Just to rectify something, I followed the Beth lawsuit story pretty closely and I don’t think Notch handled things in such a childish manner. Even though I see how you could have that impression if you didn’t piece every scrap of information together. Mojang kind of messed up by applying both for the trademark for Minecraft in about every possible domain they might think of using it (legitimate, and it was about time) and stuffing together with it the one for Scrolls with the same broad approach (not very well thought out, isn’t it). Then Beth lawyers came crashing down on them, but it turns out those suits weren’t so bothered about the silly trademark application in itself, since they kept suing after Mojang promptly took it down! They probably were made aware of Scrolls’ existence by the application, and now they want to use *their* own trademark of The Elder Scrolls to stop Mojang from making a collectible card game with a vaguely similar name as their action-adventure-rpg series, the only thing in common being they both have a fantasy setting.

      In light of this, I think Notch’s comments especially about challenging Beth to a Quake 3 match were brilliant. The lawsuit *is* completely stupid, and gamers’ sarcastic comments around the ‘net (“Skyrim? That game made by Mojang?”) are very much justified and hilarious.

  14. Optimaximal says:

    You can just picture it…

    Notch stands up, proudly proclaiming ‘My work here is done!’ before getting his coat, turning the lights off and leaving the office…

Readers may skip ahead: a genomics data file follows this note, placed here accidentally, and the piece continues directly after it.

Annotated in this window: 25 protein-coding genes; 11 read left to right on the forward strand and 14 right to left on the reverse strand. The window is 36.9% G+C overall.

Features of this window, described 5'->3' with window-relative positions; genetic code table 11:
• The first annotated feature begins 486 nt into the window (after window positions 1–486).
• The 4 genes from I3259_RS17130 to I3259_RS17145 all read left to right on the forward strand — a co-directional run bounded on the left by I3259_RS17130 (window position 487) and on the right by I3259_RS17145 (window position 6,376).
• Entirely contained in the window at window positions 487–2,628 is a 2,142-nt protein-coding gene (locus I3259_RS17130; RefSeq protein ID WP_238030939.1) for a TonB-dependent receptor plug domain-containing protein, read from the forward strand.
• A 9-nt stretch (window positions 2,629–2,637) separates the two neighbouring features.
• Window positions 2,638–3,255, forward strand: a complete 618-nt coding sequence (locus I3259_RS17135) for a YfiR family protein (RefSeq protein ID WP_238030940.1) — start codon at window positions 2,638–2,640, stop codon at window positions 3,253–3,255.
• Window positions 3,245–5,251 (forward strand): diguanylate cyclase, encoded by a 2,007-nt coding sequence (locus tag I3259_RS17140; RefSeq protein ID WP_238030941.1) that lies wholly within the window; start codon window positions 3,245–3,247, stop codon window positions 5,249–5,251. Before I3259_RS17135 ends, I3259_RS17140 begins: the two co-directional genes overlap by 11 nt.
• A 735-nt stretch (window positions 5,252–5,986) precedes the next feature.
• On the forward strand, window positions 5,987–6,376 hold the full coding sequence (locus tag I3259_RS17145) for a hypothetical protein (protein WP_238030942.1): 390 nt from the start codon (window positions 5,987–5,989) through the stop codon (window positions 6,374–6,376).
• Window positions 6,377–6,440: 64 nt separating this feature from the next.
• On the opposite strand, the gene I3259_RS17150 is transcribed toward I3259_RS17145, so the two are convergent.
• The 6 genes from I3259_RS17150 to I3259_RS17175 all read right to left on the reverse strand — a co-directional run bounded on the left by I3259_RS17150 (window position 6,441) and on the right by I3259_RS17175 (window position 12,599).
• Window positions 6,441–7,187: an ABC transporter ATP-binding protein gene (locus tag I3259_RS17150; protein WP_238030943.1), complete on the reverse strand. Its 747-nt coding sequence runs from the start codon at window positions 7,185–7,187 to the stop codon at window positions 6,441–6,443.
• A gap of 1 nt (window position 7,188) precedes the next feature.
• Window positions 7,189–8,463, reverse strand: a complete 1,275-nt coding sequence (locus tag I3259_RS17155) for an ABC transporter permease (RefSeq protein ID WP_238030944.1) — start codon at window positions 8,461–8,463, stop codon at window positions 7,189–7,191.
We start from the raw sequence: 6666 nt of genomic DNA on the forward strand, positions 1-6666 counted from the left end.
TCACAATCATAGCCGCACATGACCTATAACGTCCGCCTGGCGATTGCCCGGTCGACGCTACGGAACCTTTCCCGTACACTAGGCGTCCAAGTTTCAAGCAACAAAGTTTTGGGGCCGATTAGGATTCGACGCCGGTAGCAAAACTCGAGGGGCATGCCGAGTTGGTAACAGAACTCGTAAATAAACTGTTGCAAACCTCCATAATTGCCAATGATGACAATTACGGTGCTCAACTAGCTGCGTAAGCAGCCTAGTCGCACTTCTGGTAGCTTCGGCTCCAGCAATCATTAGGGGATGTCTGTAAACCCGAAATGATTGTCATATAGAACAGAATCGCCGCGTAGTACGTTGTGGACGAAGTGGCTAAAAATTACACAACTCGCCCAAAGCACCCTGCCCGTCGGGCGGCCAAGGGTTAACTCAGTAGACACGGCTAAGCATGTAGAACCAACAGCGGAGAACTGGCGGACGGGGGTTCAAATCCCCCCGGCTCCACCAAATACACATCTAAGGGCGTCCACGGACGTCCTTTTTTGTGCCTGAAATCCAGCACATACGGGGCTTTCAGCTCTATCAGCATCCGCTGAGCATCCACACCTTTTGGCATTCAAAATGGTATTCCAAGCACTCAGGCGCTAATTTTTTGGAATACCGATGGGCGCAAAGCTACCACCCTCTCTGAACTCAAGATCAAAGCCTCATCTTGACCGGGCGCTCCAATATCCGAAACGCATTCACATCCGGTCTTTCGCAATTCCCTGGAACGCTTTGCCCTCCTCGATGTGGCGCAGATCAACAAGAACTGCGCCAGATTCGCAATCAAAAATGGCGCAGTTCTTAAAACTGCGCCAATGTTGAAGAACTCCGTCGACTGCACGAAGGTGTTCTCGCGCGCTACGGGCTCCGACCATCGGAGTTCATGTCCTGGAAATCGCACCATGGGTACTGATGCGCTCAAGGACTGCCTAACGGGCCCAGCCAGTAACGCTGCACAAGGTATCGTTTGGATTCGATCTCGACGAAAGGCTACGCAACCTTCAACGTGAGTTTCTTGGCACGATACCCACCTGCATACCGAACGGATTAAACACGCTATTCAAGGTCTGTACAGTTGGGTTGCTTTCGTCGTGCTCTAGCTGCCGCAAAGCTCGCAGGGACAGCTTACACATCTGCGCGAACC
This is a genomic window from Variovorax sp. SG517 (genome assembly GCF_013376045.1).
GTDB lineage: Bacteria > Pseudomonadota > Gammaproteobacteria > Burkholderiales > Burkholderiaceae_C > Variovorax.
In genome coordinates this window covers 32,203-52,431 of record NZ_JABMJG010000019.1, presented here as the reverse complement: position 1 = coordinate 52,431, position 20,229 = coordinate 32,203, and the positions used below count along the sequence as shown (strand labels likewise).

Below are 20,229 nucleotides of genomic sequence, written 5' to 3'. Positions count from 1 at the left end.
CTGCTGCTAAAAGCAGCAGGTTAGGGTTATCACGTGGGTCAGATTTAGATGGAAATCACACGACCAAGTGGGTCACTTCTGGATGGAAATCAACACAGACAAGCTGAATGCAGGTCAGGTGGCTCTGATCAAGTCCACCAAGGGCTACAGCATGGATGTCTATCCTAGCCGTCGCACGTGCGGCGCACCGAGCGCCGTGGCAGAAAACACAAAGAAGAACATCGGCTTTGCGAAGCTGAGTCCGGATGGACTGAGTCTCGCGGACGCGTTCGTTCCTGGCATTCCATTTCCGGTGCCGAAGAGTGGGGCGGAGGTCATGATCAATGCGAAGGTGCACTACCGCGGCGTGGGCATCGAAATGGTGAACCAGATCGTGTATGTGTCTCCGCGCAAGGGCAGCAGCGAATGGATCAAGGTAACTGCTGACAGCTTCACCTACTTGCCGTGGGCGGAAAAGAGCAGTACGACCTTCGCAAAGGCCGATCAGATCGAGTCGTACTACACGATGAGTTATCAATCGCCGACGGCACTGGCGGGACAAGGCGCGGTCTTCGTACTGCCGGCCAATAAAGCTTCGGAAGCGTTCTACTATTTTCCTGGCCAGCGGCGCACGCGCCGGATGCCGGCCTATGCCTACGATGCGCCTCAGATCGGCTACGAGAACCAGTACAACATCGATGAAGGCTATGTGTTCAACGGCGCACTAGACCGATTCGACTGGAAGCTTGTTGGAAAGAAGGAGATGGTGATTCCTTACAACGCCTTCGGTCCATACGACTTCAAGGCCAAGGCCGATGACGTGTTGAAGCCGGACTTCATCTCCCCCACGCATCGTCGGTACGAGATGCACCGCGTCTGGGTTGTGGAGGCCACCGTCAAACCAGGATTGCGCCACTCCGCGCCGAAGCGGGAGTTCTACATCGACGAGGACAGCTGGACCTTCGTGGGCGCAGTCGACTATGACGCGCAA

…the rest of his co-workers looking stunned in the darkness…

    …a hissing noise is heard…

    • Digibull says:

      Next day the newspaper headlines read:


      Witnesses report someone ‘creeping’ in a hole in the roof moments before”

    • Hoaxfish says:


      Witnesses report someone ‘creeping’ in a hole in the roof moments before”

      A number of cool guys in the area reported not seeing anything, as they were walking away at the time.

  15. empfeix says:

    I am taking Notch’s lead and also taking a break from Minecraft. RPS has probably set the record for most posts about one game before it was ever released.

  16. MrBear says:

    Notch went postal on the Yogscast for absolutely no reason. He lied about them, said he saw them dropping the f-bomb on a child that wanted an autograph. Then, when the truth started to trickle through, he quickly backpadled and said he had reacted to something he had heard from someone. Then he blamed it on being tired and it was a misunderstanding and what not. Yeah, right. There’s no excuse for what he did. He never came out and said “Ok, what I did was stupid, I’m a douchebag and I’m sorry.” No, he blamed it on something else. He’s a typical Euro-peon.

    He’s a great programmer, no doubt, but outside of that his leadership “skills” don’t exist and he’s generally utterly detached from reality. His Bethesda stunt proved this. Of course all the fanboys went “omg that’s so cooooool!” but in reality his idea was stupid.